I think my best response to that would be to drop back and say that I think we should keep in mind the likelihood (I think a certainty) that Epicurus was aware of the need to, and constantly did, swap back and forth between talking in terms which are primarily "logical" at times, while at other times focusing on the "practical." I think he would say that doing so does not make him inconsistent but acknowledges the limits of logic (the need to always tie it to observable evidence) and the ultimate primacy of the canonical faculties given by nature.
From this, and also from, I think, Episode 22 of the Lucretius podcast, that there is mention of "proper logic" or "proper reasoning", I remembered this podcast:Critical Reasoning: A Romp Through the Foothills of Logic | University of Oxford Podcasts - Audio and Video Lectures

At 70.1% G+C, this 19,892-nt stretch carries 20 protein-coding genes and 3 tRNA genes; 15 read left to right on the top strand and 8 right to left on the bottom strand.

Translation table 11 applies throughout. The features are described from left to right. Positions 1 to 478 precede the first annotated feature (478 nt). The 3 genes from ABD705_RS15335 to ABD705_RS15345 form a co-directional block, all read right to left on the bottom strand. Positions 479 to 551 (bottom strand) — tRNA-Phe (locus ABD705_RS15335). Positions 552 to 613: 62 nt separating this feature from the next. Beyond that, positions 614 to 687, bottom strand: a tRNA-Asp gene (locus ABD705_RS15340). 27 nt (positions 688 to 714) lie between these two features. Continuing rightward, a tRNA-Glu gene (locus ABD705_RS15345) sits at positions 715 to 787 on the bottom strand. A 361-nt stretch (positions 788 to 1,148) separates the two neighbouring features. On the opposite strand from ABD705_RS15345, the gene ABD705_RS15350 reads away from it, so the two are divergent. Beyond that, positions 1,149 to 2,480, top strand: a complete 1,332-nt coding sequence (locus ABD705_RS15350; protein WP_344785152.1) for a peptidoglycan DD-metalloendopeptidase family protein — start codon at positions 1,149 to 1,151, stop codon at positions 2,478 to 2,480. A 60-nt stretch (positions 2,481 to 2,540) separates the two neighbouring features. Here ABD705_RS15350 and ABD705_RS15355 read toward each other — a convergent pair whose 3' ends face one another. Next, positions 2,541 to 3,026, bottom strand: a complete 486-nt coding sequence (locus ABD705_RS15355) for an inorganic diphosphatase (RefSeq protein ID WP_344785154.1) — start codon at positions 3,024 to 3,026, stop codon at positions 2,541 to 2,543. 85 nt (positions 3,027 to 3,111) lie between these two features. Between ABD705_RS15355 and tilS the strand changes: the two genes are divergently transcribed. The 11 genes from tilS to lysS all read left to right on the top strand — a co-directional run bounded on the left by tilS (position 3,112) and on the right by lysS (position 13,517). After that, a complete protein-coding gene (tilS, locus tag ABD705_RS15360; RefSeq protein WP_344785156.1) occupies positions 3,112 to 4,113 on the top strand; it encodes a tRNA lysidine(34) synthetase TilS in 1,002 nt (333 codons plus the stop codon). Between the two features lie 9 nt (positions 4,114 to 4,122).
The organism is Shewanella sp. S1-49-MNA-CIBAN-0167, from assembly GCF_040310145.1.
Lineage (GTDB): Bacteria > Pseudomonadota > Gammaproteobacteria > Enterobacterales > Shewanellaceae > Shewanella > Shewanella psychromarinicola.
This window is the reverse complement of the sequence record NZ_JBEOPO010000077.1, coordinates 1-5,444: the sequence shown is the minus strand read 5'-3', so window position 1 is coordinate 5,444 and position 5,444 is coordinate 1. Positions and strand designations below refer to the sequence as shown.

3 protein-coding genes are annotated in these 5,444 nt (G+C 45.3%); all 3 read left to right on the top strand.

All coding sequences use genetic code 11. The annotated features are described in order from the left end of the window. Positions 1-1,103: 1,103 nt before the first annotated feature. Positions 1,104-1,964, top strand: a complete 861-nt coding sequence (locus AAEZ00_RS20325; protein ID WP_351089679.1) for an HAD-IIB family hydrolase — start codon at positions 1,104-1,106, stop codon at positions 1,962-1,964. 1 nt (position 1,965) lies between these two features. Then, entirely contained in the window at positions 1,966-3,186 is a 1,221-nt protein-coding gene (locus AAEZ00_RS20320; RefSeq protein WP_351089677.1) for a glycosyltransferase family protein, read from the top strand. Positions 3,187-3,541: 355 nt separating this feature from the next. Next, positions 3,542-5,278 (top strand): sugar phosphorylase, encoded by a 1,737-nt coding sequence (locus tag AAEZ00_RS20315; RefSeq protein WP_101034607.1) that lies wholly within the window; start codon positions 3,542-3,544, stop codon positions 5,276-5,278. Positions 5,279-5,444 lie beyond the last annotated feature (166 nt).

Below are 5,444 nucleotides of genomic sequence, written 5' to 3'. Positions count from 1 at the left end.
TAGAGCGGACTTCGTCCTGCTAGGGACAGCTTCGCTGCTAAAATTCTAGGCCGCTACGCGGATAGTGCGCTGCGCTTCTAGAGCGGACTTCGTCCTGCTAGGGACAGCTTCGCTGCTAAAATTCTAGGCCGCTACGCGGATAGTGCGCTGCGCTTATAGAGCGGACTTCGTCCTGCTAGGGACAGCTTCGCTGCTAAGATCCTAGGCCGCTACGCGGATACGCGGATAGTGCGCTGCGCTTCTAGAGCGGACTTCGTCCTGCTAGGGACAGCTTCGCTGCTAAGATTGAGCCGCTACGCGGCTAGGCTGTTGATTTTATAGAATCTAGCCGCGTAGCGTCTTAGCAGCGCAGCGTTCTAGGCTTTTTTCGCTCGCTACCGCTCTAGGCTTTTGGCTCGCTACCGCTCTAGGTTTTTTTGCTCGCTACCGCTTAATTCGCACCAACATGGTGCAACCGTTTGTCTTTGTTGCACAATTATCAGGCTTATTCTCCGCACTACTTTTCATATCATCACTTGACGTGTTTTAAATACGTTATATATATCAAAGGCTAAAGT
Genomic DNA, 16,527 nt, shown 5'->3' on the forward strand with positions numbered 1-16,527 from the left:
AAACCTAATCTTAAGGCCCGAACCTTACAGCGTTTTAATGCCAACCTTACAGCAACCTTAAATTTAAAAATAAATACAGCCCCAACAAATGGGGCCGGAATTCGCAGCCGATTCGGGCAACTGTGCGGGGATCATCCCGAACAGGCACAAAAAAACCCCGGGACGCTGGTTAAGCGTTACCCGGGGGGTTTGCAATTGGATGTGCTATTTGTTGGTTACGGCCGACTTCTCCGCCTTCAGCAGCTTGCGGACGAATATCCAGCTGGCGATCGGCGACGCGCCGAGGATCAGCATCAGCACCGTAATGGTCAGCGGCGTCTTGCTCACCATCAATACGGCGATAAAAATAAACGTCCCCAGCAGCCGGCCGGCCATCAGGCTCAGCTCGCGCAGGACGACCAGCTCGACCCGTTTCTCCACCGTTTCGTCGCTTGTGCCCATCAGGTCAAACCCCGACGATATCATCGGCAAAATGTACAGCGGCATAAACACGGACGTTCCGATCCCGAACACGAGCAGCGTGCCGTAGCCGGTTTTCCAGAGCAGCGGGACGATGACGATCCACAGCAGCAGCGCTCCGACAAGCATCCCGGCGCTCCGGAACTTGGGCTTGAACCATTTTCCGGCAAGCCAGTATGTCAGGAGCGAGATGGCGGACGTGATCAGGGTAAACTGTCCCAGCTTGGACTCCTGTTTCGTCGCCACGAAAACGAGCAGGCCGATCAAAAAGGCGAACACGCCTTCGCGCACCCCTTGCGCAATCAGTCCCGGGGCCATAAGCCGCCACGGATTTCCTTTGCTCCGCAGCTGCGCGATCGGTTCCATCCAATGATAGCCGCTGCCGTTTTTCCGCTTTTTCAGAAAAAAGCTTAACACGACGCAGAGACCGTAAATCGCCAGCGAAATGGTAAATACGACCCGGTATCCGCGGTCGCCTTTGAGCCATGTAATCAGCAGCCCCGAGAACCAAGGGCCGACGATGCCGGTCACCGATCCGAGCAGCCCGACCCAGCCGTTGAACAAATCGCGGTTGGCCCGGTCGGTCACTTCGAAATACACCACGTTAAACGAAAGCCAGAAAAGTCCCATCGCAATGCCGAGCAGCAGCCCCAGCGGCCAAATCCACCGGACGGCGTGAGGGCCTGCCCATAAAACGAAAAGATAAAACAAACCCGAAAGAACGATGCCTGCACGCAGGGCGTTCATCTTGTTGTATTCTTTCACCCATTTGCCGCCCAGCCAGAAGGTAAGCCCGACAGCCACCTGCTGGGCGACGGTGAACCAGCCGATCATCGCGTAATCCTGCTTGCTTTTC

Which I have listened to, and can recommend. I like that she's very clear about logic being able to provide "valid" arguments, but not necessarilly "true" arguments, particularly that an argument can be valid but not necessarilly true. She does, however, make some distinctions about deductive logic and inductive logic that do have some prerequisites of truth or imply a high likelihood of truth for certain arguments, but I don't recall the specifics.
Has anyone heard or read about her or this topic? I had never studied formal logic in school so this was completely new for me, and I think it, at least, allows you to order your ideas better while presenting an argument, which doesn't necessarilly imply a discussion.
She also has this book about critical reasoning that I intend to read after finishing DRN: